Jacinda Ardern's landslide victory in New Zealand was widely welcomed throughout the world. Of course, for Labour supporters here, that welcome was also tinged with a real sense of envy. Much of her success came from her unique connection to voters, the ability to communicate with people in an open and honest way that just didn't sound like a traditional politician. She came across as authentic. Okay, it helped that she was operating in the context of a country with a strong liberal tradition, an environmental awareness and a multicultural landscape. Remember, New Zealand was the first independent country in the world to bring in women's suffrage in 1893.
Ardern has the knack of sounding consensual while promoting Labour policies and values – narrowing income and wealth gaps, increasing social spending, tackling climate change, focusing on child and maternal care. Her empathetic response to the Christchurch slaughter of Muslims at prayer won her the world's respect but her handling of the COVID-19 pandemic sealed the deal with the electorate. New Zealand imposed one of the toughest lockdowns that saw the economy contract 12.2%, but also resulted in only 25 COVID-19 fatalities. It was hard to believe our eyes as we saw crowds at her packed election rallies; and as she hugged and shook hands with supporters and volunteers. Thanks to her handling of the crisis this could happen safely.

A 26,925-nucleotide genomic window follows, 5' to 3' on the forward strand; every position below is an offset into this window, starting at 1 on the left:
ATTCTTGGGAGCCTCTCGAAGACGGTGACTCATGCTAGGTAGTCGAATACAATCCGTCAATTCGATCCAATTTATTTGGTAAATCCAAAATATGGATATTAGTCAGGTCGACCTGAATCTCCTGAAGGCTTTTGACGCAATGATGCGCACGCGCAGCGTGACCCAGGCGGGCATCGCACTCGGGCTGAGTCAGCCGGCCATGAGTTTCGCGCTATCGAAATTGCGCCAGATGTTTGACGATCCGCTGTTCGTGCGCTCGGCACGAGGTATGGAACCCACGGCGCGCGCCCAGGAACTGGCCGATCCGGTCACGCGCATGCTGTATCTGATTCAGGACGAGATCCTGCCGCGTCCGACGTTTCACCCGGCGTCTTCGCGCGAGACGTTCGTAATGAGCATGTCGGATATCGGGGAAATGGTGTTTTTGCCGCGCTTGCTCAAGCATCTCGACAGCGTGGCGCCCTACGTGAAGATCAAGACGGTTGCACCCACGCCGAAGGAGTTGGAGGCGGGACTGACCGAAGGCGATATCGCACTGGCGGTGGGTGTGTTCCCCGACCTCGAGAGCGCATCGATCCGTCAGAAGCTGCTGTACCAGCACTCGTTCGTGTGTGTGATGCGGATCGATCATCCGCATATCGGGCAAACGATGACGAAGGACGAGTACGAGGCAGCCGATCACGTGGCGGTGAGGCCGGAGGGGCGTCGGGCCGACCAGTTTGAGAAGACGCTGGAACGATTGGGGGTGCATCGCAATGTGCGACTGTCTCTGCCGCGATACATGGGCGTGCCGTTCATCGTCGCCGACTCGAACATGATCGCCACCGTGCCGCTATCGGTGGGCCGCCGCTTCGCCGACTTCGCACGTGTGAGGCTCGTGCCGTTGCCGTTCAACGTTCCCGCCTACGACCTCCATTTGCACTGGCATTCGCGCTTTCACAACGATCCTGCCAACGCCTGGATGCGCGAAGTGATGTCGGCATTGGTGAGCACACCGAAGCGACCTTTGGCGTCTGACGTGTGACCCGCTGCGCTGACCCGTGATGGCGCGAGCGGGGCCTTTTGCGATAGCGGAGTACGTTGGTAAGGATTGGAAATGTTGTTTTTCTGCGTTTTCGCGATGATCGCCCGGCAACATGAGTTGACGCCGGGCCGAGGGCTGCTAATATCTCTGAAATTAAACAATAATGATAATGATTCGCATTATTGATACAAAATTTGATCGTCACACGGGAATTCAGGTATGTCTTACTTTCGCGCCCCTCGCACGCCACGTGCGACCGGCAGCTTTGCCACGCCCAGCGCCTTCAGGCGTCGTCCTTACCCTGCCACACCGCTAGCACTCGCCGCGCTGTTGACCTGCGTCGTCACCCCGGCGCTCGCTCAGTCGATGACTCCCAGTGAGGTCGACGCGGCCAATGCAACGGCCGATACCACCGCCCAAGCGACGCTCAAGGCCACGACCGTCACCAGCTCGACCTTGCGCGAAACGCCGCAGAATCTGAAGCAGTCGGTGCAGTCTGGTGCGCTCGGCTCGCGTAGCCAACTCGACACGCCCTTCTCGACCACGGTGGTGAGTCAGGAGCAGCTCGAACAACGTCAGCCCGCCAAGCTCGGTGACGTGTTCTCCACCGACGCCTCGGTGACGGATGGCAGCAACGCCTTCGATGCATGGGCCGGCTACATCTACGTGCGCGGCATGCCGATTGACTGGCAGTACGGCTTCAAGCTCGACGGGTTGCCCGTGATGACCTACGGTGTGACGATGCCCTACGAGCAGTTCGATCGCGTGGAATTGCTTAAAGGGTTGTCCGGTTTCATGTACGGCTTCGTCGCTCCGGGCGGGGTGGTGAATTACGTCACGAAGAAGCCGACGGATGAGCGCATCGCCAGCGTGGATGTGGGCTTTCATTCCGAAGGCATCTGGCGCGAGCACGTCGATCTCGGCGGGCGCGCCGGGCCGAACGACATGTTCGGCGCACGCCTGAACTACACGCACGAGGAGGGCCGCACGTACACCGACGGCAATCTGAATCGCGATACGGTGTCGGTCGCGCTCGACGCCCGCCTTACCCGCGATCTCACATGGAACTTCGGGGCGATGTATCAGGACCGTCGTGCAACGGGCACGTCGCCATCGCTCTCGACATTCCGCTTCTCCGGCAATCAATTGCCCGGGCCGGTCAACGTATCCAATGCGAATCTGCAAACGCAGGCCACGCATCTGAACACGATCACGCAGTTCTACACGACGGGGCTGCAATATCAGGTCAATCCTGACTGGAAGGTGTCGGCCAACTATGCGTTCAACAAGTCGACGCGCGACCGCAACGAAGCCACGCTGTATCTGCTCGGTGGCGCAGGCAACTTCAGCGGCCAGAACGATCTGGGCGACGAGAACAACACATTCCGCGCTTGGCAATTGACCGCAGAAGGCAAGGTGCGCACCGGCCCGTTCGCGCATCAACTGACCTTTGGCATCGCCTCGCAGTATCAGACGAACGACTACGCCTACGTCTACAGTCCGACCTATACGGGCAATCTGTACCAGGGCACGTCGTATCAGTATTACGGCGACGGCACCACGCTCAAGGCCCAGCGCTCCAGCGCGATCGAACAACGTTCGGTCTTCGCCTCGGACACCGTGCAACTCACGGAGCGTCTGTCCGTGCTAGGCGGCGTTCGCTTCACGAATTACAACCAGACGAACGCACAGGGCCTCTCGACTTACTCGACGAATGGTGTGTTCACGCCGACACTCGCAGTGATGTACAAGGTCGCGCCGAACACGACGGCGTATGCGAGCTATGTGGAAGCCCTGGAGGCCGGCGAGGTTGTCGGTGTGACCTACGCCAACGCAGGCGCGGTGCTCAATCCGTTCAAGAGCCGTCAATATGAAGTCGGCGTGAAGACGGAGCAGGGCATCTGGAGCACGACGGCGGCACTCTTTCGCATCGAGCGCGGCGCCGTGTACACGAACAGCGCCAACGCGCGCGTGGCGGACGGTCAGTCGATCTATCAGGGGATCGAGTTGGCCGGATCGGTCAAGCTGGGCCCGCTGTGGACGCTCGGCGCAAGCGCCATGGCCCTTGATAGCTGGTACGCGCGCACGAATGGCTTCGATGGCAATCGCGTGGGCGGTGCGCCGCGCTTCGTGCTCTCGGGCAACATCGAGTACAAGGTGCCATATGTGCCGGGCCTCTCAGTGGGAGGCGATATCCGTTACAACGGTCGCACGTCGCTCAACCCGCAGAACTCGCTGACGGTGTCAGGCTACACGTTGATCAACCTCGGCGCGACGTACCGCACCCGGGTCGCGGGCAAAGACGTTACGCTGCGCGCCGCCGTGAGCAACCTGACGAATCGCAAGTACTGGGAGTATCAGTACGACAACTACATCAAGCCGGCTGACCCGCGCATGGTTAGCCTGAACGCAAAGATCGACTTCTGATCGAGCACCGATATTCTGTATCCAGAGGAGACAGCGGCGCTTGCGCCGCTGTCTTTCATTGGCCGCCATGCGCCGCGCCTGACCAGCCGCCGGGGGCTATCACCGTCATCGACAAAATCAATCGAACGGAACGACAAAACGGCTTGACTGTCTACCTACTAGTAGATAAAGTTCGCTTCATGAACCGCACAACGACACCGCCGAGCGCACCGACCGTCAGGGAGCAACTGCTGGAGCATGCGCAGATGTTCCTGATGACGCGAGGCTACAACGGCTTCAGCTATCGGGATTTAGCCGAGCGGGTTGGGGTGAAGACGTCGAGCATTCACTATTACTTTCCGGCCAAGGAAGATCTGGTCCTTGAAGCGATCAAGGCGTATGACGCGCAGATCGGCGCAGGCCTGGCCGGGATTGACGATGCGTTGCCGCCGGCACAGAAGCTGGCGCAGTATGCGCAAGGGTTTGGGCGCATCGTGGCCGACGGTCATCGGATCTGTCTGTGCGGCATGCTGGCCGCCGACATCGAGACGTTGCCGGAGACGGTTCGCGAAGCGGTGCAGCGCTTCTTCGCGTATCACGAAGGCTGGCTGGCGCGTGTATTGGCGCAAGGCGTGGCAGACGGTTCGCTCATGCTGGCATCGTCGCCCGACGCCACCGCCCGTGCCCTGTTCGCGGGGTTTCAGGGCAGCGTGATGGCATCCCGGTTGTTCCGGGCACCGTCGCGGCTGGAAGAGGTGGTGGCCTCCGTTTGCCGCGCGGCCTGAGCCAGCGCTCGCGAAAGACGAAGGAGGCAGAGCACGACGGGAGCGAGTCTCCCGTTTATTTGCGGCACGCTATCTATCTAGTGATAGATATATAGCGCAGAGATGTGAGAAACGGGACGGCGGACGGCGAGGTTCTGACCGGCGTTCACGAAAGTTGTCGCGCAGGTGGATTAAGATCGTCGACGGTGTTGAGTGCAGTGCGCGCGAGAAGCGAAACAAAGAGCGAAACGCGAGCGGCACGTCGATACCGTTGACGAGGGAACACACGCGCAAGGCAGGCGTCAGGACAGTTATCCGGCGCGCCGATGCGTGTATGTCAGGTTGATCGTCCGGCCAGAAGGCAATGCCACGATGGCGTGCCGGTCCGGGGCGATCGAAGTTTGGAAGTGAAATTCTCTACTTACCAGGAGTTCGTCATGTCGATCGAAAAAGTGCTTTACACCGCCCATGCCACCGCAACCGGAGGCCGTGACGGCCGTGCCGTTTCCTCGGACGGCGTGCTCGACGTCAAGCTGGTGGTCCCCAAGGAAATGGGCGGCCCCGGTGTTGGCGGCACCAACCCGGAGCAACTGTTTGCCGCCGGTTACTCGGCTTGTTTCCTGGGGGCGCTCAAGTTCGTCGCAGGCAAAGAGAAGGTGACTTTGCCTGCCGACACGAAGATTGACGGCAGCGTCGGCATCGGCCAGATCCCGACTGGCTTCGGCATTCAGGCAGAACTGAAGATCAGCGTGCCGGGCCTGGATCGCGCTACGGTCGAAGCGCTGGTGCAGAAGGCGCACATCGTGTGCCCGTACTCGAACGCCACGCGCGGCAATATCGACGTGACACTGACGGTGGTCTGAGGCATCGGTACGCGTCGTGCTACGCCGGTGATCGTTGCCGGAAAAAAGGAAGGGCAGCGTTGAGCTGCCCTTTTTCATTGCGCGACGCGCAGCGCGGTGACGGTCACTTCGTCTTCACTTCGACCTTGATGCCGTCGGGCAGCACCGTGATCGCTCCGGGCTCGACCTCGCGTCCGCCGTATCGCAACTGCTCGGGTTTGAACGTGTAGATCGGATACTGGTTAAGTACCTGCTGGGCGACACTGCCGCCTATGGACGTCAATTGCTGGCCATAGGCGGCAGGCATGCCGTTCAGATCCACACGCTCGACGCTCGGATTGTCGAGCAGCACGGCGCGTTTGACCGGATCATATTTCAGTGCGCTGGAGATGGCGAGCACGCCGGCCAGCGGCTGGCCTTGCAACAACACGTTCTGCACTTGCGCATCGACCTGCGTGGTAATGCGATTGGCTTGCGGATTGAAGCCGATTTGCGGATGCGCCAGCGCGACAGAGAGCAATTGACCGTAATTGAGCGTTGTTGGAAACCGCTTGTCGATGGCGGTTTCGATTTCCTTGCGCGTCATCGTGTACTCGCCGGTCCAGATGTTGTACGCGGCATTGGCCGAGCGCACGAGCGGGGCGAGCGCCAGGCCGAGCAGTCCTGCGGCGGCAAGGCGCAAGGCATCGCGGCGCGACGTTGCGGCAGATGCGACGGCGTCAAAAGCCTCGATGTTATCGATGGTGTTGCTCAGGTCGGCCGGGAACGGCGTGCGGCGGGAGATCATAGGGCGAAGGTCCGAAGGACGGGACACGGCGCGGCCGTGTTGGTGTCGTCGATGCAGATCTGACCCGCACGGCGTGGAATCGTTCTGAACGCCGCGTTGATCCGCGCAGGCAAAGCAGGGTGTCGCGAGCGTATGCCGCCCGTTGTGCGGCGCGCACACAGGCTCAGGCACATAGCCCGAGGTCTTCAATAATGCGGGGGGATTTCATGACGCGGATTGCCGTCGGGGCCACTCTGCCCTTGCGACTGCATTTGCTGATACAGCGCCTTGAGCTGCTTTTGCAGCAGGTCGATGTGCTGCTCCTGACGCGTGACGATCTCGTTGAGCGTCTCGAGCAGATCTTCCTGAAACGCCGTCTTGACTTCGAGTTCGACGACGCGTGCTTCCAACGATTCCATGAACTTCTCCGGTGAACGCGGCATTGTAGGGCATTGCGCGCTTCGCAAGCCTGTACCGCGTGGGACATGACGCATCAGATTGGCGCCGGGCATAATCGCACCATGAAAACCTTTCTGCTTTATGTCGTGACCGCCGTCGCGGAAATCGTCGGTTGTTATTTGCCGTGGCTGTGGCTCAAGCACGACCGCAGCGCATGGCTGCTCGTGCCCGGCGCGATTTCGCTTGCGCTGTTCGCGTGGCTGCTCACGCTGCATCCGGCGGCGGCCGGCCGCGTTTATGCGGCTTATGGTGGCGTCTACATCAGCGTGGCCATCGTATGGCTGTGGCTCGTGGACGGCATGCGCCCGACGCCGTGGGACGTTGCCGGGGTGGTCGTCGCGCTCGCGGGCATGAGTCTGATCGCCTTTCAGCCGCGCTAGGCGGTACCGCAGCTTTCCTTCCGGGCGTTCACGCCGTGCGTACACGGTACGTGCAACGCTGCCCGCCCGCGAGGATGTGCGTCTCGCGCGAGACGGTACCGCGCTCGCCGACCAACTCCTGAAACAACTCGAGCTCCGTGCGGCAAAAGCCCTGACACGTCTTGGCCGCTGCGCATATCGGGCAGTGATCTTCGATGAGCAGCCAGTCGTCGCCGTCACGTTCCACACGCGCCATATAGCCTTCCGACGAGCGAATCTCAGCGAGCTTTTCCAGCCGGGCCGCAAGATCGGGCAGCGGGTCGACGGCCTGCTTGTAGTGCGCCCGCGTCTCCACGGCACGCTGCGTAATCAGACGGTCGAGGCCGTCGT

The Dalai Lama congratulated her on her victory admiring 'the courage, wisdom and leadership, as well as the calm, compassion and respect for others, she has shown in these challenging times'. Compare that to the harsh things he has had to say about Trump's presidency, his low key congratulations to Boris Johnson and his palpable disappointment at Brexit.